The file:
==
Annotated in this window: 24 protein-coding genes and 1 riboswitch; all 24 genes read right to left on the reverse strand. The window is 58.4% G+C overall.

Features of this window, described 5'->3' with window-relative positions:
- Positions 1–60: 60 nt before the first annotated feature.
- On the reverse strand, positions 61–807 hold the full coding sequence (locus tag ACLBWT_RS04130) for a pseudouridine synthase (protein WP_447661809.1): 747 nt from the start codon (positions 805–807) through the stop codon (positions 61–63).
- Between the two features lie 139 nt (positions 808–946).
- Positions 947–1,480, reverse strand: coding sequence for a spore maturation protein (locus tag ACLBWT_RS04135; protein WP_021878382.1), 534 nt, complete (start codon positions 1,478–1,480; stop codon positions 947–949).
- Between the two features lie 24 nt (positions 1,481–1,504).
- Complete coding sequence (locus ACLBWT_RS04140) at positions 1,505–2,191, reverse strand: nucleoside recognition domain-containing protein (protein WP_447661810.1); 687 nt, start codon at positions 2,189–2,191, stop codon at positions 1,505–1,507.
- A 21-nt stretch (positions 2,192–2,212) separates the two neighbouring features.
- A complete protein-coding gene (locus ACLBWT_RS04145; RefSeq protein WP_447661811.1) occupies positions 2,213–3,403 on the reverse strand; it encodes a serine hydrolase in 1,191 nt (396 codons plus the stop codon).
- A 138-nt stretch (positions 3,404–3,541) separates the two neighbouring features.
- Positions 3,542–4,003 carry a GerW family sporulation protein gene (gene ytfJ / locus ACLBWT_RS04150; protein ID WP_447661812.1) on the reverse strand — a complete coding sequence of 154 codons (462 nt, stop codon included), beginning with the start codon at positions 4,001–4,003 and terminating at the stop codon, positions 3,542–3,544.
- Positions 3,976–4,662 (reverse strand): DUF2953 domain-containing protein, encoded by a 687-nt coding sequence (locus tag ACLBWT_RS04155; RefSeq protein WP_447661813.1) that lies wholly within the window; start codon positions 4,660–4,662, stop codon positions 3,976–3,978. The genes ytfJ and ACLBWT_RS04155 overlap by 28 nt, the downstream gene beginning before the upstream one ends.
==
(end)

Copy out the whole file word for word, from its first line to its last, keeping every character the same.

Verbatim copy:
Annotated in this window: 24 protein-coding genes and 1 riboswitch; all 24 genes read right to left on the reverse strand. The window is 58.4% G+C overall.

Features of this window, described 5'->3' with window-relative positions:
- Positions 1–60: 60 nt before the first annotated feature.
- On the reverse strand, positions 61–807 hold the full coding sequence (locus tag ACLBWT_RS04130) for a pseudouridine synthase (protein WP_447661809.1): 747 nt from the start codon (positions 805–807) through the stop codon (positions 61–63).
- Between the two features lie 139 nt (positions 808–946).
- Positions 947–1,480, reverse strand: coding sequence for a spore maturation protein (locus tag ACLBWT_RS04135; protein WP_021878382.1), 534 nt, complete (start codon positions 1,478–1,480; stop codon positions 947–949).
- Between the two features lie 24 nt (positions 1,481–1,504).
- Complete coding sequence (locus ACLBWT_RS04140) at positions 1,505–2,191, reverse strand: nucleoside recognition domain-containing protein (protein WP_447661810.1); 687 nt, start codon at positions 2,189–2,191, stop codon at positions 1,505–1,507.
- A 21-nt stretch (positions 2,192–2,212) separates the two neighbouring features.
- A complete protein-coding gene (locus ACLBWT_RS04145; RefSeq protein WP_447661811.1) occupies positions 2,213–3,403 on the reverse strand; it encodes a serine hydrolase in 1,191 nt (396 codons plus the stop codon).
- A 138-nt stretch (positions 3,404–3,541) separates the two neighbouring features.
- Positions 3,542–4,003 carry a GerW family sporulation protein gene (gene ytfJ / locus ACLBWT_RS04150; protein ID WP_447661812.1) on the reverse strand — a complete coding sequence of 154 codons (462 nt, stop codon included), beginning with the start codon at positions 4,001–4,003 and terminating at the stop codon, positions 3,542–3,544.
- Positions 3,976–4,662 (reverse strand): DUF2953 domain-containing protein, encoded by a 687-nt coding sequence (locus tag ACLBWT_RS04155; RefSeq protein WP_447661813.1) that lies wholly within the window; start codon positions 4,660–4,662, stop codon positions 3,976–3,978. The genes ytfJ and ACLBWT_RS04155 overlap by 28 nt, the downstream gene beginning before the upstream one ends.